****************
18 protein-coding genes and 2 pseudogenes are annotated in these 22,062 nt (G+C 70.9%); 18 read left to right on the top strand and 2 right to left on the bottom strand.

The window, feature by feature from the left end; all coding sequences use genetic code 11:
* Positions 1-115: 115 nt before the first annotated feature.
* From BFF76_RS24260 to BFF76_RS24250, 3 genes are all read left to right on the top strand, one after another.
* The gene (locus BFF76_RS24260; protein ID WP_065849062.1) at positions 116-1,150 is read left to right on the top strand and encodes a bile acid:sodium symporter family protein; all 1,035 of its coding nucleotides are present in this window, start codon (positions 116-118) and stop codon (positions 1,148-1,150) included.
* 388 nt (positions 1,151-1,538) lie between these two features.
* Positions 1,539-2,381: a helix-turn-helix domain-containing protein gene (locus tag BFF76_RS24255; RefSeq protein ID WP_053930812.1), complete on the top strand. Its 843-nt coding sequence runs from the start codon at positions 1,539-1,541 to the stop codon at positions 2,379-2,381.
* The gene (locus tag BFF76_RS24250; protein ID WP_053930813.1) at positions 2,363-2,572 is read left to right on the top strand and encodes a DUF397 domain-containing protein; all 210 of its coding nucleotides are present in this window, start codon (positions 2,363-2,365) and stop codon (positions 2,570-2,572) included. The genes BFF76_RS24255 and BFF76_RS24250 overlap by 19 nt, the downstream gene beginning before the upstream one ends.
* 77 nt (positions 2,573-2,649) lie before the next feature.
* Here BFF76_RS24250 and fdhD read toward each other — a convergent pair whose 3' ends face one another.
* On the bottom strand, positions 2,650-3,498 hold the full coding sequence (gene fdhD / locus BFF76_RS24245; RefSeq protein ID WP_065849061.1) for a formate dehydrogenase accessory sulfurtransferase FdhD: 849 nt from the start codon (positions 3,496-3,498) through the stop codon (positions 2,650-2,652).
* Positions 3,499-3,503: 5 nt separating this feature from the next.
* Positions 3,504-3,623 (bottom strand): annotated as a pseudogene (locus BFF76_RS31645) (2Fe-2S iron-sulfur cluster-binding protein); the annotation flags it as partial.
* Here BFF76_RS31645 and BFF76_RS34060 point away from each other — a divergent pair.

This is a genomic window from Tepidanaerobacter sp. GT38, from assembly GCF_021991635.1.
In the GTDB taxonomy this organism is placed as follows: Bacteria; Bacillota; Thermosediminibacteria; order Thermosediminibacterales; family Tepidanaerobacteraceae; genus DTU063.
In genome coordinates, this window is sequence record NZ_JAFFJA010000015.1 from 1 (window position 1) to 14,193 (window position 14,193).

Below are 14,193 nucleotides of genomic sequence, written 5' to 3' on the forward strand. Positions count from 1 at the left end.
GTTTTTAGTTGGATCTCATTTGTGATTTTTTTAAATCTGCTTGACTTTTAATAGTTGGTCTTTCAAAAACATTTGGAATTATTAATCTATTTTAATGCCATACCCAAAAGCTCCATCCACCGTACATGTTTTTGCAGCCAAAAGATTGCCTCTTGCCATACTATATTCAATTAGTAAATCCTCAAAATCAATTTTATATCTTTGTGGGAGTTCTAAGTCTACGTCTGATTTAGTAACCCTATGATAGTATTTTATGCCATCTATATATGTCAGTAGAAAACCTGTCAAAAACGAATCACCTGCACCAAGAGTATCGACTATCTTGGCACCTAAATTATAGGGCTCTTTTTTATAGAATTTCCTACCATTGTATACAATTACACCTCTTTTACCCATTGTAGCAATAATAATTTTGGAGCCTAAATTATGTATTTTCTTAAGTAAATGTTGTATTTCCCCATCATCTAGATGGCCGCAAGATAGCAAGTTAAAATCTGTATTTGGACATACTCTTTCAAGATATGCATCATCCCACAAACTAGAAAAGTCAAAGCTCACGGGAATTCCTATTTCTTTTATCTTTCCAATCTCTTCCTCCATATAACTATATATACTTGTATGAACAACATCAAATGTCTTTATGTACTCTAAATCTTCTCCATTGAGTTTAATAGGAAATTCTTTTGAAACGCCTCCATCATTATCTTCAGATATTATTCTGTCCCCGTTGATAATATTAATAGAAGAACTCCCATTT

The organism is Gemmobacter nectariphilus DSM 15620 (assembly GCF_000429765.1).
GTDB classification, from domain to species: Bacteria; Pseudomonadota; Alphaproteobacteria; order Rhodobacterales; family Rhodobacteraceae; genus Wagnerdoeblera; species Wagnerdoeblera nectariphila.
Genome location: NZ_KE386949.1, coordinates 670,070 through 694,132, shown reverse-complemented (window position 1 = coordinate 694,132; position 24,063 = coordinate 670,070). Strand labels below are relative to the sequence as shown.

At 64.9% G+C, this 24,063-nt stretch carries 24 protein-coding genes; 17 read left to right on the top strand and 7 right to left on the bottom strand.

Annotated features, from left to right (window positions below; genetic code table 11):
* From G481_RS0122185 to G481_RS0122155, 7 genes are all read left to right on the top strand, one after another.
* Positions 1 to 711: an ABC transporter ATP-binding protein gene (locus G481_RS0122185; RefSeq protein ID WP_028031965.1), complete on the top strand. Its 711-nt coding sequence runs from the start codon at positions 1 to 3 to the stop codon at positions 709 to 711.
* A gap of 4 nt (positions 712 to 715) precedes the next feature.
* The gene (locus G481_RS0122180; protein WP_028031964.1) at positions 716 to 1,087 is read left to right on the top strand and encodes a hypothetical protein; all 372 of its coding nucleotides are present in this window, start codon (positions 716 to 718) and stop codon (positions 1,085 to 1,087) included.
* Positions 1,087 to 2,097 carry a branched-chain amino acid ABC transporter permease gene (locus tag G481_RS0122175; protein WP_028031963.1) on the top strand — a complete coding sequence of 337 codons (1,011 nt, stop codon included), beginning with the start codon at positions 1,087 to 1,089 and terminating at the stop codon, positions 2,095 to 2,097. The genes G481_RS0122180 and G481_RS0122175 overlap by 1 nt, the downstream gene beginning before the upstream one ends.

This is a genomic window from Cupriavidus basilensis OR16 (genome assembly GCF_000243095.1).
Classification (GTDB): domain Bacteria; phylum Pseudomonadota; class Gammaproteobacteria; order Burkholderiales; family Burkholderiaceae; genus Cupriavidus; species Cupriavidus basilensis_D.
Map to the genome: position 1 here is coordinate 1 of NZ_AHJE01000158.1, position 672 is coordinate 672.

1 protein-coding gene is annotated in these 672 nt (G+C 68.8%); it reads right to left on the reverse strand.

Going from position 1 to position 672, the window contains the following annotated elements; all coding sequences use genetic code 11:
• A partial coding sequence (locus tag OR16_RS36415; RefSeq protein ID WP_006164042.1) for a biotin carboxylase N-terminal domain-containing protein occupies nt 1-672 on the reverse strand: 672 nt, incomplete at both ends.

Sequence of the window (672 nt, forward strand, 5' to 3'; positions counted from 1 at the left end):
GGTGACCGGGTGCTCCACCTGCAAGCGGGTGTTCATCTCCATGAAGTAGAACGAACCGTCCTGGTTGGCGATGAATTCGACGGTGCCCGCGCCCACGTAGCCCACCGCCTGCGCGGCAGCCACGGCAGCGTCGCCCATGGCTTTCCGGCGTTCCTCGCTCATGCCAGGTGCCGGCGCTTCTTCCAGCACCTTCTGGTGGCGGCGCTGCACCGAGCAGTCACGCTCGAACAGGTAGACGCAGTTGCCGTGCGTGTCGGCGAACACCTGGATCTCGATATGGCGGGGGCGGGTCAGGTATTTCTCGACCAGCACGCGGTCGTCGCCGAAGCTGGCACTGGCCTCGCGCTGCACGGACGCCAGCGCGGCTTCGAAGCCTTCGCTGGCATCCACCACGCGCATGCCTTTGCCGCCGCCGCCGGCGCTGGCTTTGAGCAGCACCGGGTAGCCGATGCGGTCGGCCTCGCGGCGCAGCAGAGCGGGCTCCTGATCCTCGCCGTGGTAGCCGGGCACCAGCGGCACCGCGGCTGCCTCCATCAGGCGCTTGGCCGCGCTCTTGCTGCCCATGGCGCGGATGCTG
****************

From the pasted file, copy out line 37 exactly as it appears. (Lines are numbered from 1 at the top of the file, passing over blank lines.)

GGTGACCGGGTGCTCCACCTGCAAGCGGGTGTTCATCTCCATGAAGTAGAACGAACCGTCCTGGTTGGCGATGAATTCGACGGTGCCCGCGCCCACGTAGCCCACCGCCTGCGCGGCAGCCACGGCAGCGTCGCCCATGGCTTTCCGGCGTTCCTCGCTCATGCCAGGTGCCGGCGCTTCTTCCAGCACCTTCTGGTGGCGGCGCTGCACCGAGCAGTCACGCTCGAACAGGTAGACGCAGTTGCCGTGCGTGTCGGCGAACACCTGGATCTCGATATGGCGGGGGCGGGTCAGGTATTTCTCGACCAGCACGCGGTCGTCGCCGAAGCTGGCACTGGCCTCGCGCTGCACGGACGCCAGCGCGGCTTCGAAGCCTTCGCTGGCATCCACCACGCGCATGCCTTTGCCGCCGCCGCCGGCGCTGGCTTTGAGCAGCACCGGGTAGCCGATGCGGTCGGCCTCGCGGCGCAGCAGAGCGGGCTCCTGATCCTCGCCGTGGTAGCCGGGCACCAGCGGCACCGCGGCTGCCTCCATCAGGCGCTTGGCCGCGCTCTTGCTGCCCATGGCGCGGATGCTG